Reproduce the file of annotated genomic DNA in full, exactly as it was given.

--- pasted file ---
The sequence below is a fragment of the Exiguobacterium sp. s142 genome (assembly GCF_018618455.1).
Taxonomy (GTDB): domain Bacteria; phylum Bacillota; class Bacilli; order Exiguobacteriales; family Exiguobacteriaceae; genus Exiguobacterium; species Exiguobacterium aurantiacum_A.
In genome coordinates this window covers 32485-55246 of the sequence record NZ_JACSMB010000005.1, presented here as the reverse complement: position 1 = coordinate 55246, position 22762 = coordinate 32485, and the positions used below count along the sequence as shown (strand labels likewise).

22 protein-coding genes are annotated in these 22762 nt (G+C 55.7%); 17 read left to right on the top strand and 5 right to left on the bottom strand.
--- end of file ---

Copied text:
The sequence below is a fragment of the Exiguobacterium sp. s142 genome (assembly GCF_018618455.1).
Taxonomy (GTDB): domain Bacteria; phylum Bacillota; class Bacilli; order Exiguobacteriales; family Exiguobacteriaceae; genus Exiguobacterium; species Exiguobacterium aurantiacum_A.
In genome coordinates this window covers 32485-55246 of the sequence record NZ_JACSMB010000005.1, presented here as the reverse complement: position 1 = coordinate 55246, position 22762 = coordinate 32485, and the positions used below count along the sequence as shown (strand labels likewise).

22 protein-coding genes are annotated in these 22762 nt (G+C 55.7%); 17 read left to right on the top strand and 5 right to left on the bottom strand.